Shortly after the Plowing Match was established a Ladies Fair was started and it is still active today. Until 1950 a Saturday dinner was cooked at the field where they plowed. At that time the Big Rock Plowing Match Association purchased 20 acres and started the 2-day event. They also started offering Saturday and Sunday dinners along with a Junior Fair for children to enter, a Horse Show, Beef Show, Carnival, Pedal Tractor Pull, Horseshoe Tournament, and many other activities.
This one of the last plowing match competitions still in existence in the U.S.
About the Property
- Property Name: Marvel Davis Farm
- Property Owners: Marvel Davis Trust
- Location of Property: Big Rock Township
- Total Acres: 118.54
- Land Use: Agriculture
- Zoning: Section 21 parcel, under Village of Big Rock jurisdiction; Sections 27 & 34 parcels, F – Farming
- 2040 Land Use Designation: Section 21 parcel, Village of Big Rock; Sections 27 & 34 parcels, Agriculture
Location and Context
The subject properties are approximately 1.8 miles apart. The property in Section 21 is composed of a single parcel and is located within the incorporated boundary and jurisdiction of the Village of Big Rock, in central Big Rock Township. The Future Land Use Plan of the Village of Big Rock Comprehensive Land Use Plan has designated most of this parcel as Agriculture, although the northern portion has been designated Institutional. However, the Village of Big Rock is currently undergoing an update to their comprehensive plan, so it is uncertain whether these land use designations will remain the same.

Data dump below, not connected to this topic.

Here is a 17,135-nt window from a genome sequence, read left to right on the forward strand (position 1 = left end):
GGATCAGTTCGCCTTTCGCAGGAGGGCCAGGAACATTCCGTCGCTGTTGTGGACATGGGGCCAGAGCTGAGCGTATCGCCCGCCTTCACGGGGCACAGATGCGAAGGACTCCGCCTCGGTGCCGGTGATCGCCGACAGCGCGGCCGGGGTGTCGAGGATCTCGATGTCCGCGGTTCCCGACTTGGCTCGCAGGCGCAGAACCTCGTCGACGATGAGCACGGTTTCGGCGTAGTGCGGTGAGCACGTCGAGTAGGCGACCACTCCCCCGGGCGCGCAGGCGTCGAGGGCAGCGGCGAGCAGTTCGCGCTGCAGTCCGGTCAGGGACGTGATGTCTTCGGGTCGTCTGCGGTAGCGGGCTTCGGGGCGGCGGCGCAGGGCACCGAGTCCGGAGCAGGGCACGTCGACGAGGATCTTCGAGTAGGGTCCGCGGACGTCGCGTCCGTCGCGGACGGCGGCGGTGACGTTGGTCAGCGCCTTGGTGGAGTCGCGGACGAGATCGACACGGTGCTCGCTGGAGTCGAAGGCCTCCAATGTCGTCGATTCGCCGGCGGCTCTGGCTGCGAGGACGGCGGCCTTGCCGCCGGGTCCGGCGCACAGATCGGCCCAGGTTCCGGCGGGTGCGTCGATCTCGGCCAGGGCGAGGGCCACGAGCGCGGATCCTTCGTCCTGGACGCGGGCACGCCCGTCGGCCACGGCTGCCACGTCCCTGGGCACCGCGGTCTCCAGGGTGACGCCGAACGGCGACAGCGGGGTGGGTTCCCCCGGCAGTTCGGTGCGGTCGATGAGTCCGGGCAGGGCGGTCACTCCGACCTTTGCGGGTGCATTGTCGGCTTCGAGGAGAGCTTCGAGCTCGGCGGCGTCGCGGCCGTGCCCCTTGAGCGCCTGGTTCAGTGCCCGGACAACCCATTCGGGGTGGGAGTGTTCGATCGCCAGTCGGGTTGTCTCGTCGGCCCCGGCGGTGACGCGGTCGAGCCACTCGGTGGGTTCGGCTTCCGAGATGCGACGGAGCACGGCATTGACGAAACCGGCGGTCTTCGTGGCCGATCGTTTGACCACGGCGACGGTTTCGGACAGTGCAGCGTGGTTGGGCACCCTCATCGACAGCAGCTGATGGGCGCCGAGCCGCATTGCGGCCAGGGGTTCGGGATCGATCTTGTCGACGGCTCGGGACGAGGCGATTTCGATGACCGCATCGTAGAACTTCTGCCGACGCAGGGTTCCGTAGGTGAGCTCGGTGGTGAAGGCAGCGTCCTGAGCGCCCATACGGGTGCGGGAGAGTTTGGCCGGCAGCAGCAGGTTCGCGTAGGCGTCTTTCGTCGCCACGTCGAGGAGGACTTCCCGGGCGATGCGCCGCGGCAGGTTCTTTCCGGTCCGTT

The property located in Sections 27 and 34 is composed of two parcels, directly adjacent to the Village of Big Rock and Kane County Forest Preserve property, in south-central Big Rock Township. These parcels are within the Village of Big Rock’s 1 1⁄2 mile planning area. As such, the Village’s Future Land Use Plan designates Agriculture as the intended future use of these parcels. However, as previously noted, this designation could change with the adoption of the Village’s new comprehensive plan.
None of the subject parcels are within the Facility Planning Area of any sanitary district. As defined by the Kane County 2040 Conceptual Land Use Strategy, all subject parcels are located within the Agricultural/Food, Farm, Small Town Area.
None of the subject parcels are located adjacent to existing agricultural easements designated through the Kane County Farmland Protection Program; the nearest easements in Big Rock Township are clustered beginning about 1 mile north of the parcel in Section 21.
All subject parcels are used agriculturally, and have been for over 175 years. The Section 21 parcel is used for the Big Rock Plowing Match each year and is rotated in small grains, corn or soybeans (see Historical Information box). The Section 27 and 34 parcels are planted in corn or soybeans.